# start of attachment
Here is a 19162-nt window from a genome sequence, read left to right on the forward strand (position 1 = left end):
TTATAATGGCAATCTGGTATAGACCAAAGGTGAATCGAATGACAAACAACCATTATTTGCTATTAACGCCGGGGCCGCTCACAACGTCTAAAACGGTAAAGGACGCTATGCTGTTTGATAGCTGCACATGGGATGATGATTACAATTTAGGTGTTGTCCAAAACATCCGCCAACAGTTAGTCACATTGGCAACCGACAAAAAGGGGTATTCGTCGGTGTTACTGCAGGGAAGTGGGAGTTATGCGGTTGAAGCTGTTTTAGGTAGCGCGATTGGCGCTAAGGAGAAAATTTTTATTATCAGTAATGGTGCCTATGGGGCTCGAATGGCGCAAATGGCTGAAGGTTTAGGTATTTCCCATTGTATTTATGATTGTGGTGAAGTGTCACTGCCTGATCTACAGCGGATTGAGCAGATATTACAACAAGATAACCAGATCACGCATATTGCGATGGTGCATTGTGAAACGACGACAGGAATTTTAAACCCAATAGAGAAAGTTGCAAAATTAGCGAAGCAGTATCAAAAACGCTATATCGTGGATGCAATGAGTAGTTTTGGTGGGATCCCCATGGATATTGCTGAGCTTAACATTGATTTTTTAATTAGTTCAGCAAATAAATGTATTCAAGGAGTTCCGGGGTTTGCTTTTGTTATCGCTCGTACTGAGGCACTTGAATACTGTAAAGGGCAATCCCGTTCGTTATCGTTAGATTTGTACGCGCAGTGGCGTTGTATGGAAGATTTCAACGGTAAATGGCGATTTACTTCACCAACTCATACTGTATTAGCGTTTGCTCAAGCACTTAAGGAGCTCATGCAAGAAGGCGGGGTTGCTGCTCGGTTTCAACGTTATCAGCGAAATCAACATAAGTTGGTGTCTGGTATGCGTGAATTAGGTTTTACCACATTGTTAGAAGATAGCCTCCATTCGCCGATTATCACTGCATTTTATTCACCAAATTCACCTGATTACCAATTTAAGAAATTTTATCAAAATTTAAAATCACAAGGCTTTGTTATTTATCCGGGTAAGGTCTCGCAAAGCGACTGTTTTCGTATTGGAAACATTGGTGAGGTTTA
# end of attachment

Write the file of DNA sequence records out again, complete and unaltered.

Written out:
Here is a 19162-nt window from a genome sequence, read left to right on the forward strand (position 1 = left end):
TTATAATGGCAATCTGGTATAGACCAAAGGTGAATCGAATGACAAACAACCATTATTTGCTATTAACGCCGGGGCCGCTCACAACGTCTAAAACGGTAAAGGACGCTATGCTGTTTGATAGCTGCACATGGGATGATGATTACAATTTAGGTGTTGTCCAAAACATCCGCCAACAGTTAGTCACATTGGCAACCGACAAAAAGGGGTATTCGTCGGTGTTACTGCAGGGAAGTGGGAGTTATGCGGTTGAAGCTGTTTTAGGTAGCGCGATTGGCGCTAAGGAGAAAATTTTTATTATCAGTAATGGTGCCTATGGGGCTCGAATGGCGCAAATGGCTGAAGGTTTAGGTATTTCCCATTGTATTTATGATTGTGGTGAAGTGTCACTGCCTGATCTACAGCGGATTGAGCAGATATTACAACAAGATAACCAGATCACGCATATTGCGATGGTGCATTGTGAAACGACGACAGGAATTTTAAACCCAATAGAGAAAGTTGCAAAATTAGCGAAGCAGTATCAAAAACGCTATATCGTGGATGCAATGAGTAGTTTTGGTGGGATCCCCATGGATATTGCTGAGCTTAACATTGATTTTTTAATTAGTTCAGCAAATAAATGTATTCAAGGAGTTCCGGGGTTTGCTTTTGTTATCGCTCGTACTGAGGCACTTGAATACTGTAAAGGGCAATCCCGTTCGTTATCGTTAGATTTGTACGCGCAGTGGCGTTGTATGGAAGATTTCAACGGTAAATGGCGATTTACTTCACCAACTCATACTGTATTAGCGTTTGCTCAAGCACTTAAGGAGCTCATGCAAGAAGGCGGGGTTGCTGCTCGGTTTCAACGTTATCAGCGAAATCAACATAAGTTGGTGTCTGGTATGCGTGAATTAGGTTTTACCACATTGTTAGAAGATAGCCTCCATTCGCCGATTATCACTGCATTTTATTCACCAAATTCACCTGATTACCAATTTAAGAAATTTTATCAAAATTTAAAATCACAAGGCTTTGTTATTTATCCGGGTAAGGTCTCGCAAAGCGACTGTTTTCGTATTGGAAACATTGGTGAGGTTTA